The opening of the album is the only presence of the feminine in the entire project, save for the few brief words of a doctor announcing that SYRE has “died before”. A shallow reading would believe that SYRE is about dreams, but in fact, it is about reincarnation. Moreso, it is about surviving one’s death, and proving oneself in a world that may as well be the afterlife after the feminine oracle deserts it, abandoning SYRE to his own devices. The fact that the female voice opens the album and then vanishes is no coincidence – it is itself the story of creation, the divine logos of the gnostic Goddess Sophia who leaves SYRE, or Adam, to fend for himself in the world.

How does SYRE respond? By drumming up unfocused power, myth and fury. The second song’s hook, “I could put you on a wave” is one of the finest of the year, and evokes the ocean, the youthful SYRE riding the waves that have made the Goddess leave the world and his life. Man, in the absence of light, can only create ‘waves’. The album is about the afterlife, and successive cycles of terrestrial motion, a celebration broken by a lengthily conscious verse, a narcissistic airing of grievances, only to return once again to the booming celebration of the wave. SYRE alternates between his conscious denial of life and his unconscious love of its primeval forces.

By this point in the album, we have only covered the first two tracks. They are part of an enormous 13-minute song titled BLUE, broken into four parts while flowing continuously through as one unbroken tide of feeling. This is not a breakup album, but an album about the divorce between the prodigal son and the Mary-Sophia figure of the complete feminine. The entirety of BLUE rushes and roars between moments of utter self-affirmation, conscious reflection, melancholic regret and unmediated rage. The prodigal son stirs up motions in the sea, furious at his fallen state, yearning for the clockwork perfection of the mother. But as the clock winds down, only the fall, and absence, awaits.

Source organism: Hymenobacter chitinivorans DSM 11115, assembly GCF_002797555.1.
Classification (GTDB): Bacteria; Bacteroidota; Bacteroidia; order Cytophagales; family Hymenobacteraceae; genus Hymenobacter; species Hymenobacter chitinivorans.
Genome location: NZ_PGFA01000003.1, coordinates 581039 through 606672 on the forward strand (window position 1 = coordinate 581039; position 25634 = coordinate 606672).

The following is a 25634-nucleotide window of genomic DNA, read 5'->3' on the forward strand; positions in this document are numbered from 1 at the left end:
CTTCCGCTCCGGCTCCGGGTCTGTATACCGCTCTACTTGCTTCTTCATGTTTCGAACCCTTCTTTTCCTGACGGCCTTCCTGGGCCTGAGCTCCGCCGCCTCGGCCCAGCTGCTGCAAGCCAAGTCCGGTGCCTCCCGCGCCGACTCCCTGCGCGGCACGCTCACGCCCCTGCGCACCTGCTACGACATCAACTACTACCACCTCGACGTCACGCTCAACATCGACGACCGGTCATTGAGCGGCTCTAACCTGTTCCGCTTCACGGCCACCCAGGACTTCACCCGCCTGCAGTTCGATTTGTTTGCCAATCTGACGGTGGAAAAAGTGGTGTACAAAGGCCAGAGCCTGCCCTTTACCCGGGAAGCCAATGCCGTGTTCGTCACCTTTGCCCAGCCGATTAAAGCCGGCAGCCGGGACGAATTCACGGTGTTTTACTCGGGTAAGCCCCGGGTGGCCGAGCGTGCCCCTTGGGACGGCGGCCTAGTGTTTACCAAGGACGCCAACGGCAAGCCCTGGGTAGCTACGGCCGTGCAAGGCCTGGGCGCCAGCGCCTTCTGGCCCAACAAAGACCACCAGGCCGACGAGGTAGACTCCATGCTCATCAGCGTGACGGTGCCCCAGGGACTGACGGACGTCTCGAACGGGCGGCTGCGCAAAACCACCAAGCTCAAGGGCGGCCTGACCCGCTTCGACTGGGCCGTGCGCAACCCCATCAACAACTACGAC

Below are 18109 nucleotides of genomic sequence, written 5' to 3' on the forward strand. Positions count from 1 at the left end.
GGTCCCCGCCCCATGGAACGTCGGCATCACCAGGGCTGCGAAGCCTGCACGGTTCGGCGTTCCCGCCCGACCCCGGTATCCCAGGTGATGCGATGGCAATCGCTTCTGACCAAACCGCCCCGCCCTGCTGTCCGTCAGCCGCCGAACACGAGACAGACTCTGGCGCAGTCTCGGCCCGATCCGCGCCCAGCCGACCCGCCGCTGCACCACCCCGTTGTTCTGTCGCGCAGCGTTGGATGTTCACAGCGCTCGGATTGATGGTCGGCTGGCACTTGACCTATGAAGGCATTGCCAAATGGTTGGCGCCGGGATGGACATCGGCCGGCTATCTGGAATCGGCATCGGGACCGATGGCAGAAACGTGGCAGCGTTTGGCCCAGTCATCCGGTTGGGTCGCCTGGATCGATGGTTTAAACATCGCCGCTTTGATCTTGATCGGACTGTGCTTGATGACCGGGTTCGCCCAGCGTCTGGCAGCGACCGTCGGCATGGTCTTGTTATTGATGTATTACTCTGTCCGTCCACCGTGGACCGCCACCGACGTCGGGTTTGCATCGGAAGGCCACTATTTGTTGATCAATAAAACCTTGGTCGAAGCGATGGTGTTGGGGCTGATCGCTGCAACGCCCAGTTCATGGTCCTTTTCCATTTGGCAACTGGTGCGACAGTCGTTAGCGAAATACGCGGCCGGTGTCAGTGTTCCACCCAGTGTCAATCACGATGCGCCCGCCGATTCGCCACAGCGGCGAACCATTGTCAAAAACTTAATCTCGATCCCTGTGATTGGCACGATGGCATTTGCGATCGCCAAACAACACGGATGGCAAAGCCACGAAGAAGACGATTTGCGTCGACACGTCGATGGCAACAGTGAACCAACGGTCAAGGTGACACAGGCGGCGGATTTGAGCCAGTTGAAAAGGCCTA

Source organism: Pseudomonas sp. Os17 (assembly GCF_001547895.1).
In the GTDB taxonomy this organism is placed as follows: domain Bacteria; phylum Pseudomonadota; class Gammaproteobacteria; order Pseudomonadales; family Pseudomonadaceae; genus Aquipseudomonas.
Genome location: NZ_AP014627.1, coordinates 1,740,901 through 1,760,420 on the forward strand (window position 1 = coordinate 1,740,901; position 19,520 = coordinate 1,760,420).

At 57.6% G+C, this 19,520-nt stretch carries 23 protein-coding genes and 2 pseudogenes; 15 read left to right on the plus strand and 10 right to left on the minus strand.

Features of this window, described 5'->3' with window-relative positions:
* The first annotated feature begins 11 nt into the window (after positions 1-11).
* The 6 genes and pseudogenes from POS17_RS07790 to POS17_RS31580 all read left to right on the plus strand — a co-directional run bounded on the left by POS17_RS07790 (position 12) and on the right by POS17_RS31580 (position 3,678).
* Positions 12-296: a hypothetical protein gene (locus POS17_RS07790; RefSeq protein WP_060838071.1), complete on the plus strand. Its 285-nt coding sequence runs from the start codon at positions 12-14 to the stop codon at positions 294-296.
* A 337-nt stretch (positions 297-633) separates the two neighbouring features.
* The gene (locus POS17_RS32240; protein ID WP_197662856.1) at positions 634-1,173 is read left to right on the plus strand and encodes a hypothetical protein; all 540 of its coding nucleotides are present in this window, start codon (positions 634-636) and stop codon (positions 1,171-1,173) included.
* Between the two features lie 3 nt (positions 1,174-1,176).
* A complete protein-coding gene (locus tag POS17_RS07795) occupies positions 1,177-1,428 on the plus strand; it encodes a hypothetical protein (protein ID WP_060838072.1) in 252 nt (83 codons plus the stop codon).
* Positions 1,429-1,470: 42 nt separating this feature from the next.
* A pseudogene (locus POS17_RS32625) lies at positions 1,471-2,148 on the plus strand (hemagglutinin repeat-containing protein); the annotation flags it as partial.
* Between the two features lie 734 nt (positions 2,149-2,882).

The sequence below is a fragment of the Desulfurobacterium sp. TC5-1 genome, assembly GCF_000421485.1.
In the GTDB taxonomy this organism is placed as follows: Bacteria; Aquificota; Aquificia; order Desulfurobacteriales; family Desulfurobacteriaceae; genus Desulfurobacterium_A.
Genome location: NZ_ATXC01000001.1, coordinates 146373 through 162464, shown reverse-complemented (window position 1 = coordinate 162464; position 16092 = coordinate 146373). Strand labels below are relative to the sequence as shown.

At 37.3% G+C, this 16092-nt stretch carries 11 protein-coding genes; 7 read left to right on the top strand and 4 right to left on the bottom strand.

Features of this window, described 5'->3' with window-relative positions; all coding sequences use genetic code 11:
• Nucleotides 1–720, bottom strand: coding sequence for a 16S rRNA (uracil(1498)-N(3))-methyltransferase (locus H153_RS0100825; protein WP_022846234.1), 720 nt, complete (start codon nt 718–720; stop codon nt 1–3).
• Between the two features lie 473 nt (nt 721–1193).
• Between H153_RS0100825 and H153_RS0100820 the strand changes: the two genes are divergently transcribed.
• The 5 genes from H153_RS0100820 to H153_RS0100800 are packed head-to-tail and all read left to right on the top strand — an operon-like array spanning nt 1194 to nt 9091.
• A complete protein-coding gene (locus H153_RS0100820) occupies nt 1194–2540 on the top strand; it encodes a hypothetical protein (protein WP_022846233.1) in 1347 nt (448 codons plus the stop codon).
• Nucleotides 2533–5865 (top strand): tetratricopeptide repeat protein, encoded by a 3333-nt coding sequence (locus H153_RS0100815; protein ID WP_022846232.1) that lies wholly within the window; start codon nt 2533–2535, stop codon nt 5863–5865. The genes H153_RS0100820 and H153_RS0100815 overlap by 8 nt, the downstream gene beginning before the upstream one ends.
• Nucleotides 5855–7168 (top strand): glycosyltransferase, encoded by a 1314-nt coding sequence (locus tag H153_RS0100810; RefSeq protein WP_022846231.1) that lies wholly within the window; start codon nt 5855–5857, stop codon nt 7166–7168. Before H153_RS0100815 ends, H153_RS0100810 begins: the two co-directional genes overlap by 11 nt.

It is my suspicion that Jaden Smith fought tail and nail to remain in the womb as a fetus. He is often mocked for his comments on social media, and his general air of self-created ‘wokeness’, but more than someone who likes to talk, he approaches me in SYRE as someone who believes there is too much to say, and so he says nothing. Jaden Smith is an avatar of the age – the young man born into riches and prestige, who, in conflict with the realities of the fallen world, becomes a walking contradiction. He knows this. He knows that the world is not what it should be, and yet powerless to change it, he makes music. He speaks through abstractions, and outside of that selective speaking, he falls silent.

The strength of the album is not necessarily based on what Jaden says, but on how he presents himself in the context of this grand severing of the young boy from the desired place – beside the throne of the divine feminine in the pre-fallen virgin nature that existed before cruel Yahweh parted the waters of existence and invented the ocean, from which ooze and being would soon grow, and evolve, along the serpentine tree of life, into an organism conscious of its alienation from the spiritual world – humankind.

Consciousness is exactly the problem – for us, and for Jaden Smith. Jaden, or SYRE, as the two are each other’s perennial twin, wishes to be enlightened, but the structure of everyday life rejects enlightenment. If you meet a man who claims to be enlightened, the first rule of order is to be intensely skeptical. Smith, who is wounded with an inborn craving for truth, (a consequence of the divine feminine abandoning the young prodigal son) is mocked for seeking truth. Because he ventures into territory of conspiracy and a few easily-mocked Tweets, his desire to become enlightened makes him the butt of a cultural joke. Being willingly unconscious, and foolish, is perceived as more noble and authentic than seeking ‘truth’ along faulty grounds.